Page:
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Lions Roar : January 2013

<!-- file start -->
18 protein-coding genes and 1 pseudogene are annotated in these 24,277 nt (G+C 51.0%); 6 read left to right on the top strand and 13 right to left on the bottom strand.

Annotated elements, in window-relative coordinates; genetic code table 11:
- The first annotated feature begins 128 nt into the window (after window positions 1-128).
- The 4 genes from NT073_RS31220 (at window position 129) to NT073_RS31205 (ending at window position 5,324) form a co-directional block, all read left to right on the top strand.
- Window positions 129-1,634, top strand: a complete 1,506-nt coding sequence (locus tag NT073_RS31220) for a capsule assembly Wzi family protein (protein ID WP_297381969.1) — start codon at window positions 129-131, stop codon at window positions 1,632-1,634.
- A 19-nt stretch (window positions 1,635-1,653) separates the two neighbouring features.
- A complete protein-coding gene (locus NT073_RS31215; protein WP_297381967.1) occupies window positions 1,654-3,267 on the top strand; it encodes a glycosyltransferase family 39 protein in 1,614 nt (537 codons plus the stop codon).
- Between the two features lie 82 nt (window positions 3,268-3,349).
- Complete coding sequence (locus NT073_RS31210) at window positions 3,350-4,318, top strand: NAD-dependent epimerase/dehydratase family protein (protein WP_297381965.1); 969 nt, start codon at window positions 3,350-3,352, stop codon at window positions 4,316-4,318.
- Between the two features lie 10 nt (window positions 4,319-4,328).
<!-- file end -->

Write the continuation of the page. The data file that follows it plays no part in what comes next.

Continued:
SHAMBHALA SUN JANUARY 2013 38 course all of us, even the rich, experience moments of sadness and hopelessness, and we may even momentarily feel the urge to turn our backs on all this world has to offer. But this is not a genuine experience of renunciation mind, as it has far more to do with wea- riness and boredom than renunciation; it is often a sign that, like a spoiled child tired of his toys, we are in desperate need of a change. Jamgon Kongtrul Lodro Taye said that if deep down you con- tinue to believe a tiny corner of samsara could be useful or that it might even offer the ultimate solution to all your worldly problems, it will be extremely difficult to become a genuine spiritual seeker. To believe that life’s problems will somehow work themselves out, that everything bad is fixable, and that something about samsara has to be worth fighting for, makes it virtually impossible to nurture a genuine, all-consuming desire to practice the dharma. The only view that truly works for a dharma practitioner is that there are no solutions to the sufferings of samsara and it cannot be fixed. It is vital to understand that however positive this worldly life, or even a small part of it, may appear to be, ultimately it will fail because absolutely nothing genuinely works in samsara. This is a very dif- ficult attitude to adopt, but if we can at least accept it on an intel- lectual level, it will provide us with just the incentive we need to step onto the spiritual path. (Other incentives include making fools of ourselves or becoming entangled in worldly systems by trying to fix them.) The bottom line, though, is that only when a beginner truly appreciates just how hopeless and purposeless samsara really is will a genuine aspiration to follow a spiritual path arise in his or her mind. As Shakyamuni Buddha, compassionately and with great courage, explained to an autocratic king, there are four inescap- able realities that eventually destroy all sentient beings: 1. We will all become old and frail. 2. It is absolutely certain that everything will constantly change. 3. Everything we achieve or accumulate will eventually fall apart and scatter. 4. We are all bound to die. Yet our emotions and habits are so strong that even when the truth is staring us in the face, we are unable to see it. In addition to recognizing the futility of samsara, the point of dharma practice is that it penetrates our minds and diminishes our affection for our ego and worldly life by pressing us to detach ourselves from the eight worldly dharmas. However beneficial a practice appears to be, however politically correct or exciting, if it does not contradict your habit of grasping at permanence, or looks harmless but insidiously encourages you to forget the truth of impermanence and the illusory nature of phenomena, it will inevitably take you in the opposite direction of dharma. Develop the Willingness to Face the Truth Most of us tend to resent being confronted with the truth, and from resentment springs denial. The most obvious example is that we feel annoyed when we are forced to acknowledge the illusory nature of our lives and the reality of death. We also take exception to contemplating it, even though death is an irrefut- able universal truth. Our habitual reaction is to pretend it will never happen—which is how we deal with most of the other inconvenient truths we find difficult to stomach. Instead of becoming resentful, though, it is important for any- one who sincerely wishes to become a dharma practitioner to develop a willingness and openness to embrace the truth, because the dharma is the truth. The Buddha himself made no bones about it. He never once provided his students with rose-tinted glasses to take the edge off the horror of the truth of imperma- nence, the agonies that are “emotion,” the illusory nature of our world, and, above all, the vast and profound truth of shunyata, emptiness. None of these truths is easy to understand, or even to aspire to understand, particularly for minds programmed by habit to long for emotional satisfaction and aim for ordinary bliss. So if someone is able to hear teachings about emptiness and tolerate them intellectually as well as practically and emotionally, it is an indication that they have a real affinity for the dharma. Overcome Poverty Mentality Many of us feel spiritually impoverished. Kongtrul Rinpoche said this is because we never stop desiring comfort and happiness. Until that kind of poverty mentality is overcome, a large portion of our mind will always be busy trying to secure personal comfort and happiness, making letting go of anything at all extremely dif- PHOTOBYMARVINMOORE Dzongsar Jamyang Khyentse Rinpoche teaching.